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      After Cop Fatally Shoots a Black Woman, San Francisco's Police Chief Resigns

      After Cop Fatally Shoots a Black Woman, San Francisco's Police Chief Resigns After Cop Fatally Shoots a Black Woman, San Francisco's Police Chief Resigns After Cop Fatally Shoots a Black Woman, San Francisco's Police Chief Resigns
      Photo by Eric Risberg/AP

      Officer Involved

      After Cop Fatally Shoots a Black Woman, San Francisco's Police Chief Resigns

      By Reuters and VICE News

      VICE News is closely watching policing in America. Check out the Officer Involved blog here.

      The embattled head of the San Francisco Police Department resigned just hours after a fatal police encounter that sparked renewed outrage over conduct by the city's law enforcement.

      Police Chief Greg Suhr stepped down at the request of the city's Mayor Ed Lee on Thursday evening. Earlier that day, Suhr had announced the latest fatal shooting by police in the city, this time of a 27-year-old black woman who had allegedly driven away from police and crashed a stolen car.

      "I have previously expressed confidence in Chief Suhr because I know he agrees with and understands the need for reform," Lee told reporters at a press conference in City Hall. "But following this morning's officer-involved shooting and my meeting with Chief Suhr this afternoon, today I have arrived at a different conclusion to the question of how best to move forward."

      Suhr has been the subject of increasing criticism and protests over his handling of police-perpetrated fatalities and a scandal involving a series of racist text messages exchanged between officers in the department. Some of the texts referred to black people as "animals," and used the "N" word, among other slurs.

      Related: Four Veteran SFPD Cops Are Under Investigation for Racist Texts

      San Francisco Police spokeswoman Officer Grace Gatpandan said she could not comment on Suhr's resignation and said the mayor's statement was all the office could provide.

      Lee named Toney Chaplin, a deputy chief of police and the head of the department's Professional Standards and Principled Policing Bureau, as acting police chief. Chaplin is African-American.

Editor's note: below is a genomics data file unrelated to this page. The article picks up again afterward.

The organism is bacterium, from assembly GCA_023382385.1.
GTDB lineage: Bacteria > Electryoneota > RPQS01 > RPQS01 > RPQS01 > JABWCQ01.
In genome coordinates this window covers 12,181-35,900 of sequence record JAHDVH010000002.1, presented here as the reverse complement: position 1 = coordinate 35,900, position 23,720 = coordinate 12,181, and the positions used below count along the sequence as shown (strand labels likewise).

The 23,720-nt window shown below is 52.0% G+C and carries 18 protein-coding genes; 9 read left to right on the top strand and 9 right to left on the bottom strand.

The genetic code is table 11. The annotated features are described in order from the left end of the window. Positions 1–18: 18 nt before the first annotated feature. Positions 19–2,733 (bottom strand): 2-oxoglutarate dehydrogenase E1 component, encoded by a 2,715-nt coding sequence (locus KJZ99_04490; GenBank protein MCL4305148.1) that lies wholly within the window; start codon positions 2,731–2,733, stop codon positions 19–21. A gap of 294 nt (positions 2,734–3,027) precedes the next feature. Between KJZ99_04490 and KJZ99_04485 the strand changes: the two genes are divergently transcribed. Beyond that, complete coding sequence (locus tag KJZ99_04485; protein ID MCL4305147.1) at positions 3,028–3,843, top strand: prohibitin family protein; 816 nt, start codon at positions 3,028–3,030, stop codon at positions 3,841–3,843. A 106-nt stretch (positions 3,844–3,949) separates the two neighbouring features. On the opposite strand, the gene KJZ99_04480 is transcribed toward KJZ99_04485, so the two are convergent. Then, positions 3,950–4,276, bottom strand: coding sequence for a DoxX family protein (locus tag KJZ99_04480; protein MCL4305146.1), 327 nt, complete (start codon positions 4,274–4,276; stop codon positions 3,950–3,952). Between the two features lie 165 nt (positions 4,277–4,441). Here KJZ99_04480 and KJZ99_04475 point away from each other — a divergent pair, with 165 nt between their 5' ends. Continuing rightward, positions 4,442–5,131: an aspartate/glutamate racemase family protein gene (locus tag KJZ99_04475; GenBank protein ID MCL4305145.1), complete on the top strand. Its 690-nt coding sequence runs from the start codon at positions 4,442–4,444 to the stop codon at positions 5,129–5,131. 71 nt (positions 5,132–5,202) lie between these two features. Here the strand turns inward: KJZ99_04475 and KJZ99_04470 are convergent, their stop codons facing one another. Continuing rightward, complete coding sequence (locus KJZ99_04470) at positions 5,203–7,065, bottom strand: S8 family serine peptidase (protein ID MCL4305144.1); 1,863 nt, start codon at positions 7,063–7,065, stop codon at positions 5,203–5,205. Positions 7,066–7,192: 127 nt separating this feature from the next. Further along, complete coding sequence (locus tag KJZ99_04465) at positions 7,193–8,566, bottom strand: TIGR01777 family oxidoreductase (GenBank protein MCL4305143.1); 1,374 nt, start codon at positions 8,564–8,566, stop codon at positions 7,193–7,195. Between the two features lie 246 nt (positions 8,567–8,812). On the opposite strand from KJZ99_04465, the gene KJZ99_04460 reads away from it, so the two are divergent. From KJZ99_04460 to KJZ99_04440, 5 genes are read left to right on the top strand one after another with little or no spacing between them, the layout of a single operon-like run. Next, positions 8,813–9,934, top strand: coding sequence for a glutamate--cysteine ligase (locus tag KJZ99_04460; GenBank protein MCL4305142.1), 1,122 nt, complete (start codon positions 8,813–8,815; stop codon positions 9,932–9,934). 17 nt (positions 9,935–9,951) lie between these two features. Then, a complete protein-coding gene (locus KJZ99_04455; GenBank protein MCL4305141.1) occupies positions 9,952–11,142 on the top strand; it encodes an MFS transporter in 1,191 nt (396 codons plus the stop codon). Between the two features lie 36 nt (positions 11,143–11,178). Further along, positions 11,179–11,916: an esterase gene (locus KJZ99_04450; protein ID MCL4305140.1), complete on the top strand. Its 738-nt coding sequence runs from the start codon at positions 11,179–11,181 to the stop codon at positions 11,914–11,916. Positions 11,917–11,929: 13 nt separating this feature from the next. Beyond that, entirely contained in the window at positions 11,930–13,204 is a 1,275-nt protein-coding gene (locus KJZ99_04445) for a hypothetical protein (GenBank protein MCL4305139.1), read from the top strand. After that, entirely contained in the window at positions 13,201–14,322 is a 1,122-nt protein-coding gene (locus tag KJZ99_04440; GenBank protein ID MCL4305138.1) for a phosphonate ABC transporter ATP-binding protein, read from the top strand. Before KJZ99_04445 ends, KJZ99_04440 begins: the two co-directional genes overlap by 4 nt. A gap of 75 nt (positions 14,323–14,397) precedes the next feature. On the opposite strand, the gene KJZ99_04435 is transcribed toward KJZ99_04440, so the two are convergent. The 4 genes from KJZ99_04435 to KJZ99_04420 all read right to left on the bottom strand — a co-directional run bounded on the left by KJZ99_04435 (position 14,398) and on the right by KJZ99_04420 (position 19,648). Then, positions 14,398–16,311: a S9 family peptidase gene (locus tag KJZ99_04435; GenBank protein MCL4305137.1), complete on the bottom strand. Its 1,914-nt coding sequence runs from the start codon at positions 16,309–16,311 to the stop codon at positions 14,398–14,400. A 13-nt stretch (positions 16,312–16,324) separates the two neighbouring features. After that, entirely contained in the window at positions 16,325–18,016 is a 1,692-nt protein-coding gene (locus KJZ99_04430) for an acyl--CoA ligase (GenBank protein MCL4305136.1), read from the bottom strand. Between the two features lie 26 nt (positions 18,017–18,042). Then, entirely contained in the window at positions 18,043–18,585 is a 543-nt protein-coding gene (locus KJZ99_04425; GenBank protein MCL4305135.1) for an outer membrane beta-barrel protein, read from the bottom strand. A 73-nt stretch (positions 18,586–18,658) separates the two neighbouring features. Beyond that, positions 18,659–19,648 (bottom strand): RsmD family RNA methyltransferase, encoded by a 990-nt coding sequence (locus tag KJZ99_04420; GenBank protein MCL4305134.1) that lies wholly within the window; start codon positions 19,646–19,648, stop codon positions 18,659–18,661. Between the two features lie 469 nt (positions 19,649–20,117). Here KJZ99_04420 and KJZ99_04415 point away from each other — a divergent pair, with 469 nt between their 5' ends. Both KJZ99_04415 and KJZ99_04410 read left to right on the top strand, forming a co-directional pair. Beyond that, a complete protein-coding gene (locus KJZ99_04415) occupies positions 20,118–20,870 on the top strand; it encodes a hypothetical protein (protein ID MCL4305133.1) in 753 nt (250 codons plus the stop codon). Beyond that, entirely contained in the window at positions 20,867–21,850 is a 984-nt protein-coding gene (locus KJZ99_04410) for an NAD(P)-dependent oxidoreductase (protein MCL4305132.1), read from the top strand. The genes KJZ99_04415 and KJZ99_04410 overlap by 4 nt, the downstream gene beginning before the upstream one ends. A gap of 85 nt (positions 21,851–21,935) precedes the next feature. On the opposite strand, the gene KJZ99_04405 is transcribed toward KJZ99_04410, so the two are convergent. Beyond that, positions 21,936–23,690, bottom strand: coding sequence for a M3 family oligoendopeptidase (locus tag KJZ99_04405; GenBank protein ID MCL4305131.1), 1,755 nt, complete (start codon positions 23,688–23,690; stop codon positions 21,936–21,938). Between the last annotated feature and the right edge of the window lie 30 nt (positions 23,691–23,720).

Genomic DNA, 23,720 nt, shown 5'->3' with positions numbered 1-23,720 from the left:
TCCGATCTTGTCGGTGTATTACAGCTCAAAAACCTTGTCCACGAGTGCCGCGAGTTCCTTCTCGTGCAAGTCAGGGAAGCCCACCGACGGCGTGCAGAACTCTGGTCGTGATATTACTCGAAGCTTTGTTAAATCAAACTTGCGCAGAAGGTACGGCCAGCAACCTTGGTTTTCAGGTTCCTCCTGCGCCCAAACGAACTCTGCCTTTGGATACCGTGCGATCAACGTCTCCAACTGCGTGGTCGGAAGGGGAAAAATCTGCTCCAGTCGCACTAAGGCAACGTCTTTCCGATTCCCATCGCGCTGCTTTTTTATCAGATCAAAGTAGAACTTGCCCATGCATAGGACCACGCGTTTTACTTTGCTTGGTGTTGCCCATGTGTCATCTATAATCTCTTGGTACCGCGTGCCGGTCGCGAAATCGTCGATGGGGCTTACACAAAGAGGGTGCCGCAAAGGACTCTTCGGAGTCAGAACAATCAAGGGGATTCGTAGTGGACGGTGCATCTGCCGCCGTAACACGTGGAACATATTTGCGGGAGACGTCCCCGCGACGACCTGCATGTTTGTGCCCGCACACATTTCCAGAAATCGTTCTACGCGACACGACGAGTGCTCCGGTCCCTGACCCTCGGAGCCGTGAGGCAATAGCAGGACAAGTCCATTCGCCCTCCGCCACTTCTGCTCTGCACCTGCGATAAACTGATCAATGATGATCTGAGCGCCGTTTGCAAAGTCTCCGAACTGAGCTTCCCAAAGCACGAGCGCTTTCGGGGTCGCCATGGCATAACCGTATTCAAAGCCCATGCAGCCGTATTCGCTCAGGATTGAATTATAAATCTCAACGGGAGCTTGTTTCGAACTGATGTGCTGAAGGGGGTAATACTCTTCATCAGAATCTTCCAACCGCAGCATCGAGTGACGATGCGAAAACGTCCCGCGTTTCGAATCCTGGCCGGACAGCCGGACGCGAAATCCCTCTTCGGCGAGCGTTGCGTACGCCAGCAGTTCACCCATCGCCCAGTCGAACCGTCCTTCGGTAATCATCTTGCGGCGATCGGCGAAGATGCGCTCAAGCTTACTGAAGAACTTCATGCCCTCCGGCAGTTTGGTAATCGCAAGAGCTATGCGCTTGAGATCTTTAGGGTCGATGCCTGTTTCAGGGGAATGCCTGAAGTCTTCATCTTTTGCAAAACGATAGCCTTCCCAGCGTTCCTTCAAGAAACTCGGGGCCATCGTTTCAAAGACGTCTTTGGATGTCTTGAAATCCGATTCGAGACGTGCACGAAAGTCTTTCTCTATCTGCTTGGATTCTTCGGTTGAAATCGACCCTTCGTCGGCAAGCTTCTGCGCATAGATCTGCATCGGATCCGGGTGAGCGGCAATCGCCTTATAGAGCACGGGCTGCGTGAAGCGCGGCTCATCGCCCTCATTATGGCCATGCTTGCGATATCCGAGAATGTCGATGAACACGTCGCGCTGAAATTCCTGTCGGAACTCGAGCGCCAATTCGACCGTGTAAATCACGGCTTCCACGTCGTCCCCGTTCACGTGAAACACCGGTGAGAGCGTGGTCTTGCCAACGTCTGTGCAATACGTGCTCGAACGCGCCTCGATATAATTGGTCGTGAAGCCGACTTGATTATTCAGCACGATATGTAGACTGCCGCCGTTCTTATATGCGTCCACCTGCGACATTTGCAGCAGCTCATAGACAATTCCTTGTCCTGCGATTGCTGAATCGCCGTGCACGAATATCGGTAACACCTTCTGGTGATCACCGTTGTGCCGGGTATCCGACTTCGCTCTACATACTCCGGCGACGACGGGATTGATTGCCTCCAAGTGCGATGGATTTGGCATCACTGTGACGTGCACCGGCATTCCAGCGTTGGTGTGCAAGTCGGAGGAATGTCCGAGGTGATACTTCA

Hours earlier, Suhr told reporters that around 9:45 a.m. two officers approached a 27-year-old woman as she sat in a car that had been reported as stolen. Suhr said he did not know whether the woman was armed.

      The woman tried to drive off, crashing into another vehicle fewer than 100 feet away. She was shot by one of the officers, a sergeant, after refusing to comply with their orders, Suhr said. She later died at an area hospital.

      Suhr said the officers had not been interviewed. The two officers and the woman have not been identified.

      Suhr is the latest police chief to step down or have been fired over systemic racial bias in police departments and high profile deaths of black people in police custody nationwide. Anthony Batts, Baltimore's former police chief, was axed in July, 2015, over his handling of the death Freddie Gray in the back of a police van and the protests and riots that followed. Former Chicago Police Chief Garry McCarthy was also fired in December amid protests over the fatal police shooting of Laquan McDonald.

      The public firings have followed nationwide demonstrations and a movement protesting police brutality. The ongoing protests have prompted the Department of Justice to review conduct of police officers in various departments around the country.

      Thursday's shooting occurred in San Francisco's Bayview neighborhood, the same area where in December police fatally shot a black man who was a suspect in a stabbing. Police said then that 26-year-old Mario Woods, whose family has sued the city, was holding a knife and refused to drop it.

      Related: Another Police Officer in California Lost His Job For Sending Racist Messages

      Video of that shooting filmed by a bystander, which went viral after being published online, showed Woods being gunned down in a hail of bullets by officers.

      Following that shooting and amid escalating protests, the city and the US Department of Justice launched a collaborative review of the San Francisco police department in February, which critics said fell short of a civil rights investigation.

      Topics: greg suhr, ed lee, san francisco, san francisco police department, sfpd, officer involved, americas, shooting, black lives matter, freddie gray, anthony batts, garry mccarthy, toney chaplin, california, united states

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